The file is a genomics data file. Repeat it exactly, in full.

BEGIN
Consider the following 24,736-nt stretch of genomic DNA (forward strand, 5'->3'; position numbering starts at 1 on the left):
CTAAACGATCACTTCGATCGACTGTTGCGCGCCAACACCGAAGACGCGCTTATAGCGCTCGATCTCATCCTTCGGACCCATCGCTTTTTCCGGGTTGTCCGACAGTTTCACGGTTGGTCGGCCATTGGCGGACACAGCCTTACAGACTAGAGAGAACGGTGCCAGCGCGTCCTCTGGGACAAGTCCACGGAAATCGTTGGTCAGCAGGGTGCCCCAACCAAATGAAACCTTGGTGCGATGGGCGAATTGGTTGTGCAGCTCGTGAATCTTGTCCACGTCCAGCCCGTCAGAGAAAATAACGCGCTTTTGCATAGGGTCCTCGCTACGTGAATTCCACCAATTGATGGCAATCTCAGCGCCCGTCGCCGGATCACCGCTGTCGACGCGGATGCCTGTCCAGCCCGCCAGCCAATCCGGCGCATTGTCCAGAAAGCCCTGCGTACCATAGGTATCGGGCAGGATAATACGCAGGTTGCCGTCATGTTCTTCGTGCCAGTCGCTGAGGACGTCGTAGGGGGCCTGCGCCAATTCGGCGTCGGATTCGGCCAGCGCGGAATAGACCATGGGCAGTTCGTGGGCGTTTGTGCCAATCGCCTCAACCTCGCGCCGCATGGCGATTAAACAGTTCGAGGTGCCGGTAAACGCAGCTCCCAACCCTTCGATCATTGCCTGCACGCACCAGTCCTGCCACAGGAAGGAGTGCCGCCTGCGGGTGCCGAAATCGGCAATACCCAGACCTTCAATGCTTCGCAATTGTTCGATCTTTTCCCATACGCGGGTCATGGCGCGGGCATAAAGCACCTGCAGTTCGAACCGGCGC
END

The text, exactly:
Consider the following 24,736-nt stretch of genomic DNA (forward strand, 5'->3'; position numbering starts at 1 on the left):
CTAAACGATCACTTCGATCGACTGTTGCGCGCCAACACCGAAGACGCGCTTATAGCGCTCGATCTCATCCTTCGGACCCATCGCTTTTTCCGGGTTGTCCGACAGTTTCACGGTTGGTCGGCCATTGGCGGACACAGCCTTACAGACTAGAGAGAACGGTGCCAGCGCGTCCTCTGGGACAAGTCCACGGAAATCGTTGGTCAGCAGGGTGCCCCAACCAAATGAAACCTTGGTGCGATGGGCGAATTGGTTGTGCAGCTCGTGAATCTTGTCCACGTCCAGCCCGTCAGAGAAAATAACGCGCTTTTGCATAGGGTCCTCGCTACGTGAATTCCACCAATTGATGGCAATCTCAGCGCCCGTCGCCGGATCACCGCTGTCGACGCGGATGCCTGTCCAGCCCGCCAGCCAATCCGGCGCATTGTCCAGAAAGCCCTGCGTACCATAGGTATCGGGCAGGATAATACGCAGGTTGCCGTCATGTTCTTCGTGCCAGTCGCTGAGGACGTCGTAGGGGGCCTGCGCCAATTCGGCGTCGGATTCGGCCAGCGCGGAATAGACCATGGGCAGTTCGTGGGCGTTTGTGCCAATCGCCTCAACCTCGCGCCGCATGGCGATTAAACAGTTCGAGGTGCCGGTAAACGCAGCTCCCAACCCTTCGATCATTGCCTGCACGCACCAGTCCTGCCACAGGAAGGAGTGCCGCCTGCGGGTGCCGAAATCGGCAATACCCAGACCTTCAATGCTTCGCAATTGTTCGATCTTTTCCCATACGCGGGTCATGGCGCGGGCATAAAGCACCTGCAGTTCGAACCGGCGC